23 mins: A moment of calm as Liverpool take a throw-in and win another one, at the end of a very promising opening quarter of the game. “Apologies for this having nothing to do with the football, but I had more to drink last night than I have in years, and today I feel like someone has pulled out my insides, battered them with a rolling pin, chewed them up, and then spat them back into my mouth,” writes Mac Millings. “Also learned last night that one of my colleagues thought I was someone else entirely. A 67-year-old man, as it happens. I am not 67. Feel like it, though.” Anyone got any magic hangover cures for poor Mac?
20 mins: A lovely Liverpool move! And a terrible Liverpool shot! Sturridge times his run perfectly, collects Suárez’s pass, beats Vidic with an unexpected swivel and then totally mishits his left-foot shot when well placed.
19 mins: A cross from the left flicks a Liverpool head and reaches Van Persie, beyond the far post, but the eventual shot is deflected and bobbles harmlessly to Mignolet.
18 mins: Flanagan bamboozles Mata with a nifty shimmy and launches into a 30-yard crossfield dribble. He really does.
17 mins: Rooney finds Rafael in acres of space, but Joe Allen charges down his cross. From the throw-in Fellaini kicks the ball into his own hand, and Liverpool have the ball.
15 mins: Liverpool had the better of those opening six or seven minutes, but the game has calmed down a little, as it had to, and United are no longer being rolled over. “If I could disagree with Alec Cochrane, Gerrard not being even half the player he was and having never been a holding midfield player at all, I would imagine if Januzaj or Rooney get up a head of stream and take a run at him he’ll find himself quickly out of his depth,” writes David Flynn. “Same for Joe Allen except he is at the height of his powers.”
13 mins: Skrtel slams a clearance into Johnson, and it rebounds to Van Persie. Johnson comes back top claim the ball, but the Dutchman is a bit unchuffed about it, falls over and asks for a penalty. He doesn’t get one.
12 mins: Some decent possession for United in Liverpool’s half, but Rooney’s right-wing cross sails over Van Persie and out for a throw-in.
11 mins: Flanagan gets the first booking of the day, as players continue to throw themselves about wildly.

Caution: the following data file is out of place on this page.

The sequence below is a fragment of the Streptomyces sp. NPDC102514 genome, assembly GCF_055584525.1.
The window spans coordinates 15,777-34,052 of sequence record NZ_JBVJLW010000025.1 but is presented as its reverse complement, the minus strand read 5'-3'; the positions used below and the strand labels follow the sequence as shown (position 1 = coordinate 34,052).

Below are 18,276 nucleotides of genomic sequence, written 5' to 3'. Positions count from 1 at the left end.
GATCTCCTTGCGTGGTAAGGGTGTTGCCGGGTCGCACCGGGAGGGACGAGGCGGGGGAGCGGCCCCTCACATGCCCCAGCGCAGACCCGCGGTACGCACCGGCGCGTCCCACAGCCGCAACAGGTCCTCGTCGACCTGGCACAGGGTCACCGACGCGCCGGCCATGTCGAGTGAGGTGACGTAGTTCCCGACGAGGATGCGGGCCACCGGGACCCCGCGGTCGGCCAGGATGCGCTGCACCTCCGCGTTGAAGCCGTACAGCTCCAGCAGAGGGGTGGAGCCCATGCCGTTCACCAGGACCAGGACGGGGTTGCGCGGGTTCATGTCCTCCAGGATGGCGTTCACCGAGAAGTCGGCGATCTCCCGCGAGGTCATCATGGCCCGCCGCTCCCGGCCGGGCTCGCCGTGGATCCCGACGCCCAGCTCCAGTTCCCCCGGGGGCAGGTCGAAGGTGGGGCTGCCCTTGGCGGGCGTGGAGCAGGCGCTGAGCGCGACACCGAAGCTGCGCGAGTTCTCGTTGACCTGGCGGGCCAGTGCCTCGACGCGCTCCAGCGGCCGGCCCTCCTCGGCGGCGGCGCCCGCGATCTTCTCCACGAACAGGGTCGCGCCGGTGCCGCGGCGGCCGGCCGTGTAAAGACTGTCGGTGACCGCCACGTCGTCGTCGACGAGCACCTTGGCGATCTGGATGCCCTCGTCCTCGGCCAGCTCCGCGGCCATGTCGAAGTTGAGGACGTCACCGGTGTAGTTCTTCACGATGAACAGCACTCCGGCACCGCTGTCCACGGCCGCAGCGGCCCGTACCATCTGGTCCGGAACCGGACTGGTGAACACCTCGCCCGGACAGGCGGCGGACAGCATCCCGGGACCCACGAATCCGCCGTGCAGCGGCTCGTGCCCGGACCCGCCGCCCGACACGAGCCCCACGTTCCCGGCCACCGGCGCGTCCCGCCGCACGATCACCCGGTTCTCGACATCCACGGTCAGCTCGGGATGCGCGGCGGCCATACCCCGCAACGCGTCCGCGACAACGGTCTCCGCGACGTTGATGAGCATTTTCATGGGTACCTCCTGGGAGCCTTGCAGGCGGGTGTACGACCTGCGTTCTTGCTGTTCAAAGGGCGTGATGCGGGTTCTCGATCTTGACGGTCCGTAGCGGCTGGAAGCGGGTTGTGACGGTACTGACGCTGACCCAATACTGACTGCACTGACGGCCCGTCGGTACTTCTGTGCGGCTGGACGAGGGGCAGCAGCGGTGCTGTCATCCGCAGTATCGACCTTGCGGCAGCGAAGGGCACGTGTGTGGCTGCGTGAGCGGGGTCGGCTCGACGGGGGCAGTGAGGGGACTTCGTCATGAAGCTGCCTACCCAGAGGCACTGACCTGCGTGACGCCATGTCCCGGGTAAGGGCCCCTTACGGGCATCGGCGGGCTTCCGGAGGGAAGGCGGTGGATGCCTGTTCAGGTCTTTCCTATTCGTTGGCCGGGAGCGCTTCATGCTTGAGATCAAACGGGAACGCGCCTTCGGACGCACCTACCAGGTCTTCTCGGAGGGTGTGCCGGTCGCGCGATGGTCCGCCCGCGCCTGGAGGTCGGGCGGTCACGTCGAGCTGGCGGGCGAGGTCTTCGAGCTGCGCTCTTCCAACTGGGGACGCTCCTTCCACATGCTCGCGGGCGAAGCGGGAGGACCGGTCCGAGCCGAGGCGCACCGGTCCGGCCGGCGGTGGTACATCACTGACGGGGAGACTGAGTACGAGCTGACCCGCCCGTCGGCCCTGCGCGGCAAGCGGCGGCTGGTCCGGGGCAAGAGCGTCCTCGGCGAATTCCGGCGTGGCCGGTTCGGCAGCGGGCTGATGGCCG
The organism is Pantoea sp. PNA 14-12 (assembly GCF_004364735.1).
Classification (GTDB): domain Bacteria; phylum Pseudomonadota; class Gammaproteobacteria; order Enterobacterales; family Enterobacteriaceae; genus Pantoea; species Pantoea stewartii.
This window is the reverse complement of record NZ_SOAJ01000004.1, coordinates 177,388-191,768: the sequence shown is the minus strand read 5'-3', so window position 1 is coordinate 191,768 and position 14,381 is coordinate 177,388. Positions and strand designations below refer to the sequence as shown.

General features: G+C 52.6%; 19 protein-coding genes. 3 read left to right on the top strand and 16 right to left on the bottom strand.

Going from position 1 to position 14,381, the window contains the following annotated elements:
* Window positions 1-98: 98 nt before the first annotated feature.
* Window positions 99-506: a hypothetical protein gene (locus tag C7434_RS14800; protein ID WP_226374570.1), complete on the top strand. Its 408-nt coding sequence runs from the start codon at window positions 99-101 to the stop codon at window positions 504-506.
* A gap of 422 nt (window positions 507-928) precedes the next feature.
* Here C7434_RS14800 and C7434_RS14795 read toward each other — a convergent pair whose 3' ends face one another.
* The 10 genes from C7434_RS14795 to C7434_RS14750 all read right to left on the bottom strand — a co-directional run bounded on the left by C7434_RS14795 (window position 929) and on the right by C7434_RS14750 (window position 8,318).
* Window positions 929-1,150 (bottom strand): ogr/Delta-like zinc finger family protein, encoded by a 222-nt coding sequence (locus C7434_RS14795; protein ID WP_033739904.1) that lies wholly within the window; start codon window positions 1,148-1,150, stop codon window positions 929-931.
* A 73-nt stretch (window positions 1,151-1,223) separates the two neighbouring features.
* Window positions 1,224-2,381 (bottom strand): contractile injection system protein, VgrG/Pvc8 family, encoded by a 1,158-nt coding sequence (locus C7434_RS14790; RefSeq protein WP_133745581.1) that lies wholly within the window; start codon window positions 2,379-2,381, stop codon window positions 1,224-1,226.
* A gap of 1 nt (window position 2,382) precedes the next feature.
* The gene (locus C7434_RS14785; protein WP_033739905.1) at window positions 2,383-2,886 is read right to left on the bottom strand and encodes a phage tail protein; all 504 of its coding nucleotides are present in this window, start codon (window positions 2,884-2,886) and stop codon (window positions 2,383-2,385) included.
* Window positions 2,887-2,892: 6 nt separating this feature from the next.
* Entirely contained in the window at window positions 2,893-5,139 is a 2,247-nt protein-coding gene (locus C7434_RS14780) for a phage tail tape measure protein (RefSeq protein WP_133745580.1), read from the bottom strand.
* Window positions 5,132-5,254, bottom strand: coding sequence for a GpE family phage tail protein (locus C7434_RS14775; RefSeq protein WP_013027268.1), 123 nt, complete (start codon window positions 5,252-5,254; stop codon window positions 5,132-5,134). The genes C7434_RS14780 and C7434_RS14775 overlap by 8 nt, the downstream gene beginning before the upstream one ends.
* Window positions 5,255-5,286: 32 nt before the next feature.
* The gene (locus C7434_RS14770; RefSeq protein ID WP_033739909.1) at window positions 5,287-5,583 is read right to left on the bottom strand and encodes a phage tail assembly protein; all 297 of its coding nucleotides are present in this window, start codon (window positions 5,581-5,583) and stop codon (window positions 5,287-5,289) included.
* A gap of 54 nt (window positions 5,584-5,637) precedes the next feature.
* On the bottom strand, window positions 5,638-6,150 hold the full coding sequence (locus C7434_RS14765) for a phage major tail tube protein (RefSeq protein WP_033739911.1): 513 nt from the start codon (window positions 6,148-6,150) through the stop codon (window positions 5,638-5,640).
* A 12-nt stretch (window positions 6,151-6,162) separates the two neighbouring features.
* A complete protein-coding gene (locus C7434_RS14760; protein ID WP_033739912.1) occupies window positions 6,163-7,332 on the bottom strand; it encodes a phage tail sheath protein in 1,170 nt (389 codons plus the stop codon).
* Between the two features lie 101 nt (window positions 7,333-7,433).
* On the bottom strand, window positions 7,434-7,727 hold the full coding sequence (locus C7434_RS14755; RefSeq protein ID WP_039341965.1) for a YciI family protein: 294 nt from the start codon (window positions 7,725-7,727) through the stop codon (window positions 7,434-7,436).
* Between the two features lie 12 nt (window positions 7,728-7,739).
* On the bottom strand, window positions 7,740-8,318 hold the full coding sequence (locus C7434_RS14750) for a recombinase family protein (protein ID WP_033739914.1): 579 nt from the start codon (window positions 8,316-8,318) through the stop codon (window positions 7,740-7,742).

10 mins: Van Persie gets some space in Liverpool’s penalty area, but his pull-back is cut out. At the other end, Sterling runs onto a through-ball but his blind pass inside finds nobody in particular.
7 mins: This is blood-and-thunder stuff, a reckless, manic opening. Suárez is just offside from Henderson’s pass, then seconds later Jones takes the ball with an immense sliding challenge on Gerrard.
5 mins: Flanagan steals the ball from Mata midway into United’s half, and Suárez runs into the penalty area. Fellaini fouls him, but remarkably he doesn’t go down, and wins a corner instead.
4 mins: A lot of midfield sloppiness so far, with Fellaini and Rooney among the players to concede possession. Liverpool are haring around like monkeys in a banana plantation.
3 mins: Chance! Henderson slides the ball through the defence to Sturridge, who has run across the backline from left to right and outpaces Jones before hitting a first-time shot wide.
1 min: Manchester United get the match under way, and keep the ball for the entirety of minute one.
“Yes, United are more than likely to concede a goal … but if I were a Liverpool fan the thought of Agger and Skrtel v Rooney and Van Persie (in any form) wouldn’t fill me with confidence.” I wouldn’t put money on either side keeping a clean sheet this afternoon.
United have turned up, and the players are on the pitch and currently shaking hands. Game (very nearly) on!
Liverpool’s players are in the tunnel. United are letting them wait a while.
Good point. I’m not a United fan, but I’m sure I remember watching Mark Hughes spend his warm-up thrashing 20-yarders into the onion bag on childhood visits to Old Trafford, but I suppose that was a different century.
“Definition of irony: being a Liverpool fan of 30years and having to take my nine-year-old to his first kick boxing tournament, which is less than a mile from Old Trafford,” writes Imran Azam. “What time does he fight? 1.30pm. Aghhhhh …” An afternoon of Whatever Happened to the Likely Lads-style japery lies in store for you, I fear.
“Given that Man Utd’s nadir was the game when they had a trillion crosses, they have now switched to a team that has no wingers,” notes Alec Cochrane. “I think, with Gerrard, Allen, Henderson playing in a central midfield three, they are going to struggle to get through there. This game will be decided on whether Mata, Rooney, Januzaj and Van Persie can get out wide and around Liverpool when they get the ball. And of course, how quickly Vidic gets sent off.”